This week, I was asked to try to disentangle the confusing web of news, speculation, disinformation, and strategic implications of what has been happening in Israel and the region for the last few weeks.

No problem. Easy Peasy.

Seriously, though, so much scrutiny has been placed on the main protagonists that I feel maybe some facts on the ground aren’t being seen or understood. So I’ll try to shine some light on a few things.

First, The plan announced yesterday by the President to build a temporary port in Gaza does several things. It takes some pressure off of Israel in getting humanitarian resources into Gaza, and it does so without further endangering IDF personnel. Up until now, much of the challenge hasn’t been getting aid to Gaza (there are hundreds of truckloads sitting on the Gaza side of the border, already searched by Israel and ready to go in.) The problem is distribution. As many of you have seen, Hamas or their proxies commandeer most of the aid, and UNRWA doesn’t bat an eye or make a peep about it. UNRWA, complicit and silent and corrupted by decades of cooperation with terrorists, can't be the address for aid going where it is most needed. The American initiative will do its best, potentially with Arab partners, to securely get aid in quickly and to appropriate alternative channels of distribution, and it will hopefully keep Hamas out of the equation. The initiative has been welcomed by the Israeli government.

Second, the Israeli government is now demonstrating some of the internal tensions that existed before the war. Minister Benny Gantz, who joined after October 7th in a demonstration of unity, recently made a trip to Washington and London, without the blessing of Prime Minister Netanyahu. He met with Secretary Blinken and Minister Cameron, and it seems his conversations were practical rather than political. Nonetheless, PM Netanyahu instructed embassies in the US and the UK not to assist him as they usually would for a traveling government minister. Pressure is mounting on the Prime Minister to do what leadership throughout the security services and the military have done - take at least some responsibility for the failures leading to October 7th. Until now, he has refused to do so. His popularity has plummeted, and he is, as he has been for years, fighting for his political life. Doing so while leading the country in a war isn’t a popular move for him. Gantz understands that. So does the electorate. There do not seem to be many avenues for the PM to take.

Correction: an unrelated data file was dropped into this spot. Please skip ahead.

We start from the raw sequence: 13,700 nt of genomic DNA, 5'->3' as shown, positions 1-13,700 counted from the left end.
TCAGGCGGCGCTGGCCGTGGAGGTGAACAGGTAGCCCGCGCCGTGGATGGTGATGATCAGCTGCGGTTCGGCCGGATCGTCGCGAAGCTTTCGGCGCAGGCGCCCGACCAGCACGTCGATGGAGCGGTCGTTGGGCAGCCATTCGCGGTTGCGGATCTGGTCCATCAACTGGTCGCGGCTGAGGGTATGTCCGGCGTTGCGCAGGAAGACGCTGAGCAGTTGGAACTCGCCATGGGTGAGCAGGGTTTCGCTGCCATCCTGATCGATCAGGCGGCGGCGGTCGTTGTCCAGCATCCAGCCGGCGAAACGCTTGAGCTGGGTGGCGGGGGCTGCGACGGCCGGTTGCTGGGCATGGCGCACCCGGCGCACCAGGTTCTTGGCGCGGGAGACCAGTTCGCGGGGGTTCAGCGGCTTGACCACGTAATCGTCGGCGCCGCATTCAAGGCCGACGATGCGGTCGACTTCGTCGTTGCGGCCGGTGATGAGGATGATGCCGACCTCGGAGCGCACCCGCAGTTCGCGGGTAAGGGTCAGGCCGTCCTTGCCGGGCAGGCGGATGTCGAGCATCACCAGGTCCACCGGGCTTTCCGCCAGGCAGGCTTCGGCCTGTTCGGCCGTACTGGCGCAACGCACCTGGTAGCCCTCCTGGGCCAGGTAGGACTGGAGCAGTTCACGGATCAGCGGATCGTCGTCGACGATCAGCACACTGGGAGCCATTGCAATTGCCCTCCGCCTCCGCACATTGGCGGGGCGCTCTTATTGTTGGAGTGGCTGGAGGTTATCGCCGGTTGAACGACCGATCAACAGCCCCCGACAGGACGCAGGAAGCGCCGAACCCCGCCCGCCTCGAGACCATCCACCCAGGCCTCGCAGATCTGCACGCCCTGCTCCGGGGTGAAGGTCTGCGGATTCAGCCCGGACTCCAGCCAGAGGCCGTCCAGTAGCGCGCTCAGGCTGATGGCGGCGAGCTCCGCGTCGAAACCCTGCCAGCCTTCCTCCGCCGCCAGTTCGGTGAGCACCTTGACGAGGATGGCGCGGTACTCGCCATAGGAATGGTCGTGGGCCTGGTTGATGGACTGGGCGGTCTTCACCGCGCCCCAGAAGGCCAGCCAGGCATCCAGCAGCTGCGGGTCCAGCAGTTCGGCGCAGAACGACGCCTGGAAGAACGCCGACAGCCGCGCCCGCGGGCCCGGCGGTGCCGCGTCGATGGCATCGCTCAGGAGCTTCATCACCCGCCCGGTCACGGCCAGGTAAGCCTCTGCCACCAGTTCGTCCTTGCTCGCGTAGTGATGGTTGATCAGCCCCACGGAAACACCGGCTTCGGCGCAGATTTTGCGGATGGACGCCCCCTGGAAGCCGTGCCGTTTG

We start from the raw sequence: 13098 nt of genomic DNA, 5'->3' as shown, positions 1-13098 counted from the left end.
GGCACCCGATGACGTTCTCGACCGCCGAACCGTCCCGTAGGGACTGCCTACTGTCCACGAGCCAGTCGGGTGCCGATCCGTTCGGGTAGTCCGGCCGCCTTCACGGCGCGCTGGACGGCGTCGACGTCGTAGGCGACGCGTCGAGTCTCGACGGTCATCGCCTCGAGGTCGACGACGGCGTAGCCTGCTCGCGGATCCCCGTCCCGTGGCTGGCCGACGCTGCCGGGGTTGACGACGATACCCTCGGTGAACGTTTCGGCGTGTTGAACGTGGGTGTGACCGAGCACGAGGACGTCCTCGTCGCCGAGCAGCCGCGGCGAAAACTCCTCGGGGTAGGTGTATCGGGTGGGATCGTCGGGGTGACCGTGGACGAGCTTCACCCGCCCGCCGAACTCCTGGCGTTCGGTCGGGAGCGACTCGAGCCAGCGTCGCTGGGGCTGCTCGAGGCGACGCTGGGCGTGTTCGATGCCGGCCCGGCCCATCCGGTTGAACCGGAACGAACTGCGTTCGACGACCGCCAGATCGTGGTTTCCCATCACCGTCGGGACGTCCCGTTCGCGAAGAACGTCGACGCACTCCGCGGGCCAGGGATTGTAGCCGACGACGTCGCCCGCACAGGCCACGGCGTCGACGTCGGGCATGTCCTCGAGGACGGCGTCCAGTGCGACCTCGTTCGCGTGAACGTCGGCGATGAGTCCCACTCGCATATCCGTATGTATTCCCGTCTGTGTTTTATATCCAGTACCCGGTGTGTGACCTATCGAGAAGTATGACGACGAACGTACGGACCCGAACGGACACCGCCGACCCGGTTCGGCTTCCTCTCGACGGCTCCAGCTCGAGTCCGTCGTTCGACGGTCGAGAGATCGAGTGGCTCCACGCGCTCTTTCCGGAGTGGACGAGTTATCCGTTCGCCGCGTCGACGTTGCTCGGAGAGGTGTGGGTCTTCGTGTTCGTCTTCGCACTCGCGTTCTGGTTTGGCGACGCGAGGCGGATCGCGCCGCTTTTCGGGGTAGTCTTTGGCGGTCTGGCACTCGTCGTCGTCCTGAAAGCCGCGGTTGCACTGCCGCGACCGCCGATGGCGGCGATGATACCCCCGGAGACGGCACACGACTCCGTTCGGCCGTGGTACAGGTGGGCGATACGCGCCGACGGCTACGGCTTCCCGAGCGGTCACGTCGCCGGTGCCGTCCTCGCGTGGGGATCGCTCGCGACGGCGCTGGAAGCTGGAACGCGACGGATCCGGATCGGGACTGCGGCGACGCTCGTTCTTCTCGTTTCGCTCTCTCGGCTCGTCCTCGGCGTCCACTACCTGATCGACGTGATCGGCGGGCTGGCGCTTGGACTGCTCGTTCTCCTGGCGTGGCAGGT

One area of very strong consensus in Israel is that the people, the electorate, strongly support going into Rafah if a deal cannot be reached for the hostages, and they also strongly refuse a permanent ceasefire until Hamas is eradicated. It isn’t a right wing or left wing issue. It is the resolute determination of a wounded and traumatized people that they will no longer accept having a genocidal enemy on their border waiting for another opportunity. What many don’t realize is that this applies to the North as well. As insightful Israeli journalist Haviv Rettig Gur has said, No government of the left, right, or center in Israel will stay in power for long if it does not deal with Hezbollah. The people will no longer accept the danger, and the country cannot continue to keep over 100,000 people from their homes in the North indefinitely. So, either a diplomatic solution moves Hezbollah away from the border, or the low intensity war that’s been going on since Hezbollah started firing missiles in support of Hamas on October 8 goes very high intensity. It looks more likely to go in that direction, and (I’m telling no secrets as this has been in the public domain for weeks) most of the hundreds of thousands of Israeli reservists released from service since early January have call-up orders for later in the spring already.

Finally, here in the US, we are encountering loud but disingenuous calls for a ceasefire from many quarters. Some of those calling for a ceasefire are also calling for ‘resistance’ and for a free Palestine from the river to the sea. Well, which is it? Of course they want Israel to cease, and Hamas to fire. Not going to happen.

Most of the calls for a ceasefire are being made by organizations and individuals who reject Jewish self determination and any indigenous rights in the Jewish homeland. They arrogate the right to define our identity, and having done so in a way that disconnects us from our demonstrated cultural, genetic, historical, archaeological and linguistic origins in our ancestral lands, and having done so they delegitimize our right to defend ourselves within it.

It’s transparent, it's false, and Jews are going to call out that thinking and that action which isn’t just a shot across our bows, it's a volley aimed at our heads and hearts. We see it for what it is - an assumption that murdering, raping, torturing Jews should have no consequences, that Jews shouldn’t have the rights of other peoples, and that there is some kind of moral high ground for being an apologist for butchers. No way.

There’s a simple way to get a ceasefire today. The immediate release of the hostages and the immediate surrender of Hamas terrorists. In many ways, Hamas isn’t just holding 134 Israelis hostage, they are holding 2.2 million Gazans hostage. They are the address where ceasefire calls should be addressed.

I hope that I have helped untangle the confusing knots of information and objectives. Tomorrow may bring more variables, more confusion, but one thing isn’t confusing. Am HaNetzach Lo Mefached.

The Eternal People Does Not Fear.